Friday, November 21, 2008


Today I finally gave up and turned on the gas. I read the instructions carefully, had a little conference with the gas man at the post office, came home and discovered my hands weren’t strong enough to press down and twist at the same time, so I had to call the gas man after all. It turned out that he had to go down under the floor because the connector rod had disengaged. Now it’s warm, but I have visions of dollar bills flying out the chimney.

The cats were anxious to supervise all this, following along and trying to put their noses right ON the point of focus. Anything that’s going to make it warmer is a plus for them. (Cats evolved in the deserts.) It was below twenty last night and Casper, the big white bully cat from across the street, wended her way through the cat maze right into the kitchen! Squibbie was aghast and leapt to her feet to run out the intruder. Since she was sleeping under my chin, I got up and gave chase as well. Crackers bringing up the rear as usual. Caspar used to beat the stuffings out of Crackers. Tonight I’ll close up the garage entirely.

Some people are critical of me letting the cats go out at all, but what’s the use of being a cat if you can’t live a cat’s life? Part of the reason for me living in a village is so that the cats can come and go. They pretty much stay in the yard but Caspar got attached to this house when it stood empty for a few years. The Inkydinks, the twin Siamese kittens across the street, come over here, but rarely, and they are soft, sweet creatures. In the first winter these cats were grown, it was the Hammerhead who figured out how to sneak in on cold nights. He was a black, short-haired, Siamese mix -- all muscle but a passive resister. Caspar will stand and offer to knee-cap me, but the Hammerhead just got very heavy and clenched when I put him back out.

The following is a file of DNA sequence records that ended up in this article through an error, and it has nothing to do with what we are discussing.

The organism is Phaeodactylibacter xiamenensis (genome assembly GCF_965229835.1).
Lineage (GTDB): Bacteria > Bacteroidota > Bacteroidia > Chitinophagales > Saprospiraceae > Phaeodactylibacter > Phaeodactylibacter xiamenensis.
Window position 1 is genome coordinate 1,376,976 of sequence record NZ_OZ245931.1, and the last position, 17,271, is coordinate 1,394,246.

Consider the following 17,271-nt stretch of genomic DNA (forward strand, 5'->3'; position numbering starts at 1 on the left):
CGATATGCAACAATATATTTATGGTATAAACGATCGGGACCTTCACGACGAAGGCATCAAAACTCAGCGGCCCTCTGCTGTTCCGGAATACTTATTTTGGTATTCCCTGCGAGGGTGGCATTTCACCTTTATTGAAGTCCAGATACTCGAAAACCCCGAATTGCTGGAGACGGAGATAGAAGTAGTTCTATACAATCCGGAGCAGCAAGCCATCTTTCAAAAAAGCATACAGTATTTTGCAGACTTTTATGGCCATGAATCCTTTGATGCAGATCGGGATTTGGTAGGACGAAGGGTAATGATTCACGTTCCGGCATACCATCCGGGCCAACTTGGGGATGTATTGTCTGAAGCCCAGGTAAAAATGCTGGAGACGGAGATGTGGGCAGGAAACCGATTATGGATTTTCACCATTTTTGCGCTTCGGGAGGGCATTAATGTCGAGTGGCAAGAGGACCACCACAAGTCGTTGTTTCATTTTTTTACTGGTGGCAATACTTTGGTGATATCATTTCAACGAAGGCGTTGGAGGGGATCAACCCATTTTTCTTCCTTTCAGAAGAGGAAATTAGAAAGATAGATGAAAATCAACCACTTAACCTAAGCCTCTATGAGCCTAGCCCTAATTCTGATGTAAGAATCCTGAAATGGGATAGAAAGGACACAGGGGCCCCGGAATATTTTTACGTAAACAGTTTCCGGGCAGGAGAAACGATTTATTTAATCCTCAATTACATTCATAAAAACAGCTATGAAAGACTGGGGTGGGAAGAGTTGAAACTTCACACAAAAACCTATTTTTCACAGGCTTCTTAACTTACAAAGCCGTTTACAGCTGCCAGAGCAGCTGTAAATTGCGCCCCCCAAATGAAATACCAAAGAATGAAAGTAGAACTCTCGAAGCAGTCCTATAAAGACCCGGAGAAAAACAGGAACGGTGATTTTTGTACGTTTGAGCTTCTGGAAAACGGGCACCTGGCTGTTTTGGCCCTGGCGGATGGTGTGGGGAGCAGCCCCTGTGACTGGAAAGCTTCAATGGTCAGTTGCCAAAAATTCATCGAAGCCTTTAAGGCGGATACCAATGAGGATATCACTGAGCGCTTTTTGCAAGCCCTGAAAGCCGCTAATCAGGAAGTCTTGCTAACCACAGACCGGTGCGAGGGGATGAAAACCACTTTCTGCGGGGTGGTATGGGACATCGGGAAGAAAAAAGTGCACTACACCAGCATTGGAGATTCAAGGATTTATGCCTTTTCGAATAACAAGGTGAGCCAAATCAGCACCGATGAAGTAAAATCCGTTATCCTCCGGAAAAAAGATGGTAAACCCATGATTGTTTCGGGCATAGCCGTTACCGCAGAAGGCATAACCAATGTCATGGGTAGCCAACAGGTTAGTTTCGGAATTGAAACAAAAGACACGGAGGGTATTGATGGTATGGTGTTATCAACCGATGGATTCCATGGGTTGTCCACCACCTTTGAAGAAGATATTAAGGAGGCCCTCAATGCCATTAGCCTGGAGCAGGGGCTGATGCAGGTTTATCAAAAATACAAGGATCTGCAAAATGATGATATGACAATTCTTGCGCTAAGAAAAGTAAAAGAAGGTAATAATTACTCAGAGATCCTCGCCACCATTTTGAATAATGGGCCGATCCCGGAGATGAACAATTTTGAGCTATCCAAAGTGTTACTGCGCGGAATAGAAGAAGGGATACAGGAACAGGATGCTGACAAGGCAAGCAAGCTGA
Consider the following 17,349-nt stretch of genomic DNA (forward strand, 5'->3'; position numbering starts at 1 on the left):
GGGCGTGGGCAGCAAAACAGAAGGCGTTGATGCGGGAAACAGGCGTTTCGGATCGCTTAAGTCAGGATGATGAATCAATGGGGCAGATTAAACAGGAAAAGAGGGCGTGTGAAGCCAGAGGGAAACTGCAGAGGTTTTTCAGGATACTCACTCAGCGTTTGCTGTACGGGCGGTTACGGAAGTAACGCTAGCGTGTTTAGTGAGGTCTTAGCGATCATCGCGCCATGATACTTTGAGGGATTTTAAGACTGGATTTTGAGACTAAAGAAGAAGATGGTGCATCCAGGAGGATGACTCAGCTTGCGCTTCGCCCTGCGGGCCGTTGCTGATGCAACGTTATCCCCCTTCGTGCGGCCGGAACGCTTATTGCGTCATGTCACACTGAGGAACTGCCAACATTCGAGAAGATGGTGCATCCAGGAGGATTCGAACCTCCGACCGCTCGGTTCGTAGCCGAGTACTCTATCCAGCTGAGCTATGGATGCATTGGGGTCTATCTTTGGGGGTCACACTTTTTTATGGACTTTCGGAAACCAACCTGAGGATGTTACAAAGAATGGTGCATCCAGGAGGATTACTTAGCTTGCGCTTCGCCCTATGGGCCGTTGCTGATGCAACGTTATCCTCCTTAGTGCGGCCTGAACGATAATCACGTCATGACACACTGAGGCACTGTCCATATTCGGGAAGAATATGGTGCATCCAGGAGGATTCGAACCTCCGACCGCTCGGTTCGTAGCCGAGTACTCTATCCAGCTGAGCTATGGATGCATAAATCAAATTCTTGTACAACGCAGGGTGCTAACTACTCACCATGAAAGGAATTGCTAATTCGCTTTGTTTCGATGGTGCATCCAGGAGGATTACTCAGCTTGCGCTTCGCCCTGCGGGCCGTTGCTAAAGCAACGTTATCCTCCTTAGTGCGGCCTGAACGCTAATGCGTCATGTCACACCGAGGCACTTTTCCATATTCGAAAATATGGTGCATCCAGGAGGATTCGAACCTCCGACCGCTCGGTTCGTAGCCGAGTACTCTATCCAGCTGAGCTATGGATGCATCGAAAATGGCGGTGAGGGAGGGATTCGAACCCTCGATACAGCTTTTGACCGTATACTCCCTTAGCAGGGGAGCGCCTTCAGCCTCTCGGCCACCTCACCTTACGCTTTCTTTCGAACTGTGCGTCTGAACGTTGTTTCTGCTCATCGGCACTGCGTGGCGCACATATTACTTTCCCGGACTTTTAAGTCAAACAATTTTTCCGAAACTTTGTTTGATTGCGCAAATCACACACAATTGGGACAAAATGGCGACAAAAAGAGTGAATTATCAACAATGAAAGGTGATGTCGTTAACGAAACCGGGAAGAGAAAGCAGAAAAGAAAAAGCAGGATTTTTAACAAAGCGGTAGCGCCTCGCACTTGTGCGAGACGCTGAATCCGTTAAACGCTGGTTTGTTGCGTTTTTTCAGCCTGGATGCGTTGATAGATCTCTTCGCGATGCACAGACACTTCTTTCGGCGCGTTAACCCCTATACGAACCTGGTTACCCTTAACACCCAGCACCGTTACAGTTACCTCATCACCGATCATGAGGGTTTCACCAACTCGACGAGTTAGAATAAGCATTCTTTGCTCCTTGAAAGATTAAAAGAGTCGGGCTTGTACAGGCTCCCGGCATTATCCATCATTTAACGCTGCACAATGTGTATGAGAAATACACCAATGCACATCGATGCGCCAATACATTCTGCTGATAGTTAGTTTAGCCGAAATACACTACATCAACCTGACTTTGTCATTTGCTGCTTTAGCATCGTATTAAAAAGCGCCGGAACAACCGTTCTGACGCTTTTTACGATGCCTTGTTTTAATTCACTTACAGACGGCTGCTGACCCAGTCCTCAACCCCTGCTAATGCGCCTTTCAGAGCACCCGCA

My cats sleep on my arm, sometimes both at the same time. They are BIG cats now but they were little babies when I got them. In fact, when I first brought them home, I put them in the bedroom while I was bringing in supplies from the pickup, thinking they wouldn’t escape. But they shimmied under the bedroom door -- it’s cut a little high to accommodate carpet -- and came along anyway. Days after that I stepped on a shard of glass and my heel was making blood spots as I walked to get a bandaid. I looked behind and here were the two little kittens, following my spoor, inhaling through their open mouths like tigers. There’s a little smell-sensor in the tops of their mouths. There’s a name for that kind of smelling -- flensing, I think. Maybe not.